With just a few mortgage-focused earnings coming out this week the emphasis will be on a slate of housing metrics coming from homebuilders, the Federal Housing Finance Agency and the Census Bureau.

The National Association of Home Builders releases on Tuesday its housing market index for January.

Last month, the index remained solid, at 57 for the December housing market index. Though slightly below November's 58 and on the low side of expectations, this was still the sixth reading in a row that the index was above breakeven 50. December's strength was centered in expectations for future sales, at 65 versus November's 66, followed by current sales which are at 61 versus 62. Continuing to trail in the distance was the traffic component, unchanged at 45 in a reading that underscores the lack of first-time buyers in the housing market.

On Wednesday the Census Bureau releases its report on housing starts for December.

The November report showed single-family starts and multifamily starts moving in opposite directions. Housing starts in November dipped 1.6% after rebounding 1.7% in October. The 1.028 million unit pace was down 7% on a year-ago basis. November strength was in the volatile multifamily component. Multifamily starts rebounded 6.7% after declining 9.9% in October.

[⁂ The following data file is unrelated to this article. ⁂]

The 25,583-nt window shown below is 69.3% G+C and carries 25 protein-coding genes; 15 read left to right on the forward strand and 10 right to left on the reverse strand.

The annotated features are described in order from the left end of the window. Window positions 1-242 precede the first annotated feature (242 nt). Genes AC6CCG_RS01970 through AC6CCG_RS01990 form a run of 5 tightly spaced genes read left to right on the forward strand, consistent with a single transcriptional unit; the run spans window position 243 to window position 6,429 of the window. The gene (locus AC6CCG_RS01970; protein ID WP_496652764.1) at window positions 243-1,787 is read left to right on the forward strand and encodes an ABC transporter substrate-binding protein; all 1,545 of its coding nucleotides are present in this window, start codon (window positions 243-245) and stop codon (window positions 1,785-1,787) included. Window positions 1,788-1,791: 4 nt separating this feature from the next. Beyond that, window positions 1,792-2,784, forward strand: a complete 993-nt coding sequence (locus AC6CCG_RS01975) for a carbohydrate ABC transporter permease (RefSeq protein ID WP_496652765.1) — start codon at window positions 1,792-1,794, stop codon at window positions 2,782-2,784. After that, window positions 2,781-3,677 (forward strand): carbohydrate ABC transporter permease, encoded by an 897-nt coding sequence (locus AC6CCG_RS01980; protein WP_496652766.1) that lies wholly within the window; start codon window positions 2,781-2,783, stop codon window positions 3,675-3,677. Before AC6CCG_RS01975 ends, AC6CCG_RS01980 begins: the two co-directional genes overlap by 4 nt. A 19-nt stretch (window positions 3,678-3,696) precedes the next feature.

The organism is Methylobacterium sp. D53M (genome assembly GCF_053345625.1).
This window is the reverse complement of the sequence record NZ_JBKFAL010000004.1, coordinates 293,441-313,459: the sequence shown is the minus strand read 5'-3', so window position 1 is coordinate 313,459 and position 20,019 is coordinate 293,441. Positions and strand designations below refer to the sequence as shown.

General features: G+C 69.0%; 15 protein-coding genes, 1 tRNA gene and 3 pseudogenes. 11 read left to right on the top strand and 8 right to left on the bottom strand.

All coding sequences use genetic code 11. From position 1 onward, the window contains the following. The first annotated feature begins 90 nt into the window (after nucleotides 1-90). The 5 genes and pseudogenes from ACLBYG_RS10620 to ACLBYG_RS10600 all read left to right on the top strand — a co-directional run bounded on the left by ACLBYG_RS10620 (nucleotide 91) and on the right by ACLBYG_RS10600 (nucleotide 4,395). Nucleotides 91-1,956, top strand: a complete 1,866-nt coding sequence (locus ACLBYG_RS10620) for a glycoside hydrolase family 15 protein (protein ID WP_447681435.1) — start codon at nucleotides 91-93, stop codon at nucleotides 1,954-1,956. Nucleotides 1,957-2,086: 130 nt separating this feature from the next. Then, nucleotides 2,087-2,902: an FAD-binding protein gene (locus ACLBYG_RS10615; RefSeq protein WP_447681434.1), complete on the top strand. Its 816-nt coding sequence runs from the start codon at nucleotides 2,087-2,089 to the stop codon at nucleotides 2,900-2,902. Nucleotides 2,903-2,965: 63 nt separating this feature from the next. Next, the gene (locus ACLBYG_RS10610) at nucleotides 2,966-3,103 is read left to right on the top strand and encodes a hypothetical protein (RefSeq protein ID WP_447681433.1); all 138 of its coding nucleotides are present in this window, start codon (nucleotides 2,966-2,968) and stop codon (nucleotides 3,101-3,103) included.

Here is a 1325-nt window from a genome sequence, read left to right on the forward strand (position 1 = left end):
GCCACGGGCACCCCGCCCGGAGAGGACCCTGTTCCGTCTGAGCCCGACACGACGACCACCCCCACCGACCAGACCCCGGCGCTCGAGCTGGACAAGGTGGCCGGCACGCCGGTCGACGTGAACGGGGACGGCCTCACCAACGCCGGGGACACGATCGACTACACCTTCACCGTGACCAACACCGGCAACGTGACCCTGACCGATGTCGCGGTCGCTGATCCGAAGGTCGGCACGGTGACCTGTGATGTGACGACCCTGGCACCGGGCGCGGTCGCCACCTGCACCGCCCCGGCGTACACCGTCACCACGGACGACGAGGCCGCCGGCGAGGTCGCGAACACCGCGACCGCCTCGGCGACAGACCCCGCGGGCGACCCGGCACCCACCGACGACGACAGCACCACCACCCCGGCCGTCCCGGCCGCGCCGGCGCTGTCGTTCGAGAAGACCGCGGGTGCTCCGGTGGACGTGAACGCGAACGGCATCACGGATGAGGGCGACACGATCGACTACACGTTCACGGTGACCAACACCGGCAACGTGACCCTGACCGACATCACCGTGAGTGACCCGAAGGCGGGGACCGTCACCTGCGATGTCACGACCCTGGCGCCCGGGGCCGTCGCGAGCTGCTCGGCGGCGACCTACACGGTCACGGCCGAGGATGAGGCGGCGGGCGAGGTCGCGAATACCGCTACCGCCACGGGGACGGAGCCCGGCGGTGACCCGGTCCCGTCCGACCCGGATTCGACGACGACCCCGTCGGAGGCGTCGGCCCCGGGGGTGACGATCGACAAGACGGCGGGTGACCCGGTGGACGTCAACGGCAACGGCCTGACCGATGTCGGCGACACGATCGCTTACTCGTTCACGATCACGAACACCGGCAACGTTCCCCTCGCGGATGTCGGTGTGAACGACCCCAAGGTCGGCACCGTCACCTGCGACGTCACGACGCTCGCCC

In contrast, single-family starts fell 5.4% in November after gaining 8% in October. Housing permits declined a monthly 5.2%, following a 5.9% jump in October. The 1.035 million unit pace was down 0.2% on a year-ago basis.

The FHFA releases on Thursday its purchase-only house price index for November. The index showed unexpected strength in October, gaining 0.6% after no change in September. Analysts forecast a 0.2% rise for October.

The year-ago rate firmed to 4.5% from 4.4% in September. Regionally, six Census regions reported gains in October while three declined. Housing may be showing improved demand but this is just one month's report.

The FHFA index covers single-family housing, using data provided by Fannie Mae and Freddie Mac.

Friday will see the report on existing home sales for December.

Existing home sales had been showing some life but not in November, sinking a very steep 6.1% to a 4.93 million annual rate, below expectations.

November's weakness was broad based with all four regions showing single digit monthly declines. But the good news is that the weakness in sales is not inflating supply which, due to a draw down of homes on the market to 2.09 million from 2.24 million, held steady relative to sales, at 5.1 months.